The U.S. Department of Labor (“DOL”) returned to its longstanding practice of issuing wage and hour guidance. Specifically, its Opinion Letters are a useful tool for employers to understand how the DOL interprets certain provisions of the Fair Labor Standards Act (“FLSA”), and can be used as a good faith for a claim.

On January 5, 2018, the DOL reissued 17 of 20 Opinion Letters that were issued during the Bush Administration on the last day (but withdrawn by the Obama Administration citing a mailing technicality).  Three of those letters remain withdrawn for further consideration (tip credits and premium pay under the fluctuating workweek method). In addition, on April 12, 2018, the DOL issued two new Opinion Letters. Below is a brief overview of the two new Opinion Letters, which can be found on the DOL’s website: Keep in mind that Opinion Letters are written in response to one employer’s set of facts, and so employers should carefully read the facts to see if there are any differences that may change the outcome.

Opinion Letter FLSA2018-18 – Compensability of Travel Time

The DOL clarified when to pay a non-exempt (hourly) employee for travel time, specifically, when the worker travels to a different job site each day and does not have set hours. Travel away from home communities is worktime when it “cuts across the employee’s workday,” which includes the same normal work hours on a weekend day as well (i.e., 9 to 5). This Opinion Letter addresses such travel when the employee does not have “normal” work hours.

Background Facts: Hourly technicians do not have a fixed location, but work at varying customer locations each day. They have no fixed schedule, though they often start at 7 a.m., and often work between 8 and 12 hours, sometimes having to spend the night and complete the service the following morning. Occasionally, technicians travel out of town for training. They are provided with vehicles to use for personal and business, and all fuel and maintenance is paid for by the employer. The Opinion Letter responds to the three scenarios accordingly:

Scenario 1: “An hourly technician travels by plane from home state to New Orleans on a Sunday for a training class beginning at 8:00 a.m. on Monday at the corporate office. The class generally lasts Monday through Friday, with travel home on Friday after class is over, or, occasionally, on Saturday when Friday flights are not available.”

  • The key question is – when is travel time is compensable when there is no regular workday?
  • The DOL “scrutinizes” claims that employees don not have regular or normal work hours because time records usually work patterns emerge (in other words, a defense that there is no “normal workday” is usually unsupported).
  • Assuming there is no regular workday, an employer can choose the average start and end times for the employee’s workday.  The employer and employee (or representative) can also negotiate and agree on a reasonable amount of time which travel outside of the home community is compensable. When these methods are used, no violation will be found for compensating employees only during those hours.
  • If the employee chooses to drive instead of ride as a passenger in a plane, the employer may choose to count as “hours worked” either the time spent driving the car (recall they are not a passenger so that time is paid) or time that it would have counted as hours worked if the employee had taken the plane.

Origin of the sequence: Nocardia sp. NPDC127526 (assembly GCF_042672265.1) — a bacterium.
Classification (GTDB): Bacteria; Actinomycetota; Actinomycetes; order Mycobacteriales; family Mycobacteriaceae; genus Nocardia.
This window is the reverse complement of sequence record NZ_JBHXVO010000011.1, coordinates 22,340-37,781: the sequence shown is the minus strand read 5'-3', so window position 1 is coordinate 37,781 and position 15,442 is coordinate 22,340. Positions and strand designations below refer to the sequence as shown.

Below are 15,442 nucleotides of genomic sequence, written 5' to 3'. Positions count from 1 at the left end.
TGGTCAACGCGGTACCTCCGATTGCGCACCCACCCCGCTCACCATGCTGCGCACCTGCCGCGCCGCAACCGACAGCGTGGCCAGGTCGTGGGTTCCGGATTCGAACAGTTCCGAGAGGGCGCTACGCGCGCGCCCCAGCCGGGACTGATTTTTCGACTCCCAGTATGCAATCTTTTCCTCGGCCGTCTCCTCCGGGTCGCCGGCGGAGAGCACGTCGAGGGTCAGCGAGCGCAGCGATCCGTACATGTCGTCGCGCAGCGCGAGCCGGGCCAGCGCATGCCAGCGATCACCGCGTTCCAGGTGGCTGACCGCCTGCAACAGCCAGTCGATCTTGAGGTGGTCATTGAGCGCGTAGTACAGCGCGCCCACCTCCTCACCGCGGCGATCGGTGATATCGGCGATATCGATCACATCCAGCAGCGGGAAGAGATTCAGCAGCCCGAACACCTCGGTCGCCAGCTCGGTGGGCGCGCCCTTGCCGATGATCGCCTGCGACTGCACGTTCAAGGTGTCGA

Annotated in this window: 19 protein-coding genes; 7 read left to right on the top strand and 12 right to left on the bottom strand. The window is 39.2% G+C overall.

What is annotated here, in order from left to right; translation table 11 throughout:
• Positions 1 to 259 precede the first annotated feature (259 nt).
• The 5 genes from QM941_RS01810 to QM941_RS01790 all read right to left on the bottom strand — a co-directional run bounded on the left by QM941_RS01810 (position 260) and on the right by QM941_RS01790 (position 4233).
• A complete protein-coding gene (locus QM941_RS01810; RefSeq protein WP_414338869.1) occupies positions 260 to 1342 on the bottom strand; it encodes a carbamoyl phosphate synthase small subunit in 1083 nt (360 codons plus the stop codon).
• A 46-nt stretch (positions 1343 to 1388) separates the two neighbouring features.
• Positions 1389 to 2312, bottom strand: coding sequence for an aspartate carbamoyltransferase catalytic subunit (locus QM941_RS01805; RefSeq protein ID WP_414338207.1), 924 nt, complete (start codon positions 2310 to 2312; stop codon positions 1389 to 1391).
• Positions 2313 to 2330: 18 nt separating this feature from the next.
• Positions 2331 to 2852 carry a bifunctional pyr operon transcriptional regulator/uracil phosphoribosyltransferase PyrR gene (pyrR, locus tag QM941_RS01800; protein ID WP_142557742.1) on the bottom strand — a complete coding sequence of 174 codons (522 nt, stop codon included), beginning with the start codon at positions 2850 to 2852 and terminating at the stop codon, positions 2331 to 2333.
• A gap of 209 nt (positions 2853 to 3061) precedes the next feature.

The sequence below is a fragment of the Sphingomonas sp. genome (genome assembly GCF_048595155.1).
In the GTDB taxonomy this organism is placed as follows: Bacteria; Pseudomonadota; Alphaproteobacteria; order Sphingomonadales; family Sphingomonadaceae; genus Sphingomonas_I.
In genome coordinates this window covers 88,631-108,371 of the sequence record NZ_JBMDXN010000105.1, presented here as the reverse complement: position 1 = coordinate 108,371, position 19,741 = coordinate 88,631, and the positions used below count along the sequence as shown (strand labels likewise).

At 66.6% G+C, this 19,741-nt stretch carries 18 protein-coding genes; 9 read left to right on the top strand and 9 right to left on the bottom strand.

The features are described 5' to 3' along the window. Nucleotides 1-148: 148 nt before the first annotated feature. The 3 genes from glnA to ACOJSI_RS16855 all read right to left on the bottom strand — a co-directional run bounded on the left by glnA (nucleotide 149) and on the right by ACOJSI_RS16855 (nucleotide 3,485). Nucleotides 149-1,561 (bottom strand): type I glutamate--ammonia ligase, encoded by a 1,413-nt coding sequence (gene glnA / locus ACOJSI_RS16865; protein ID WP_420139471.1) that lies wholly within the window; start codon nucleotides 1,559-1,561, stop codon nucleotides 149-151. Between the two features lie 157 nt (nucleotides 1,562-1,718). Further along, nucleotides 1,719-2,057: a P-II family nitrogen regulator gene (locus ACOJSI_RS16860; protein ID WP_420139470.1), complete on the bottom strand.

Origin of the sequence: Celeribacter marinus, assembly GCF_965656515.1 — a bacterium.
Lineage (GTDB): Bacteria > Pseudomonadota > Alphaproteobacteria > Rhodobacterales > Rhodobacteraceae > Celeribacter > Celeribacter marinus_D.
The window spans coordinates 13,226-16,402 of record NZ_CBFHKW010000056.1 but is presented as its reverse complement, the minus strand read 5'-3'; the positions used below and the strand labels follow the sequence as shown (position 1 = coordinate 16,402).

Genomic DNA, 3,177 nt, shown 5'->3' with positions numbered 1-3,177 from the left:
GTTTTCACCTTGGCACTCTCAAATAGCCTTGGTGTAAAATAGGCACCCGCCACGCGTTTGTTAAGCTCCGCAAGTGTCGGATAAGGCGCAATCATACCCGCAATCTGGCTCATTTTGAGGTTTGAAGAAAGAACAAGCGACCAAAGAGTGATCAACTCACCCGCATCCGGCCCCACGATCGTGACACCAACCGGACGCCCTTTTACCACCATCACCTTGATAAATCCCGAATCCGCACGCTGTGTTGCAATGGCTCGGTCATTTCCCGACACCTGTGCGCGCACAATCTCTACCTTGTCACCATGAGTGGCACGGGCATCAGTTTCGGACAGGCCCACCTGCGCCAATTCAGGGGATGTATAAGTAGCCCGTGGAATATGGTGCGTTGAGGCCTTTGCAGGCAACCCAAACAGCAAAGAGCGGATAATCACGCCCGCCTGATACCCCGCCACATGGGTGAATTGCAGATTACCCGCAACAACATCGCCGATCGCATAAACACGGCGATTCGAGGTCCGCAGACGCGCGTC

• Time between a hotel and the remote work site is considered home-to-work travel and not compensable.

Scenario 2: “An hourly technician travels from home to the office to get a job itinerary and then travels to the customer location. The travel time from home to office varies depending on where the technician lives and can range from 15 minutes to 1 hour or more. All of this travel is in an assigned company vehicle.”

  • Time spent commuting between home and work is not compensable.
  • Travel between sites after arriving at work is compensable.
  • If an employee is required to report to a meeting place or pick up tools, travel from that site to the job site is part of the day’s work, regardless of contract, custom or practice.

Scenario 3: “Hourly technicians drive from home to multiple different customer locations on any given day.”

  • Same outcome as Scenario 2 above.

Opinion Letter FLSA2018-19 – Compensability of Frequent Rest Breaks Required by a Serious Health Condition

Opinion Letter FLSA2018-19 addresses the compensability of frequent breaks. As the DOL notes, most employers provide employees a 20 minute (or less) paid break in the morning, a 30 minute (or more) unpaid lunch break, and 20 minute paid afternoon break. In this case, several employees had a serious medical condition under the Family Medical Leave Act (“FMLA”) that required a 15 minute break every hour.  Accordingly, out of an 8 hour day, the employees were only working 6 hours. The question posed by the employer was whether that time needed to be paid since it was less than 20 minutes (and the Supreme Court has held that rest breaks up to 20 minute are ordinarily compensable as they are for the benefit of the employer).

The DOL concluded that an employee who uses intermittent FMLA for additional breaks need not be paid for that time outside of the normal 20 minute break provided to all employees (i.e. the morning and afternoon break).  The DOL concluded that neither the FLSA nor the FMLA require that the breaks be paid, except that, “employees who take FMLA-protected breaks must receive as many compensable rest breaks as their coworkers receive”. This opinion letter is a great reminder to employers of the interplay between the FMLA and FLSA (and often ADA).

For more information on this article, please contact the author, Corie J. Anderson, at, 952-921-4615 or any attorney at Seaton, Peters, & Revnew, P.A.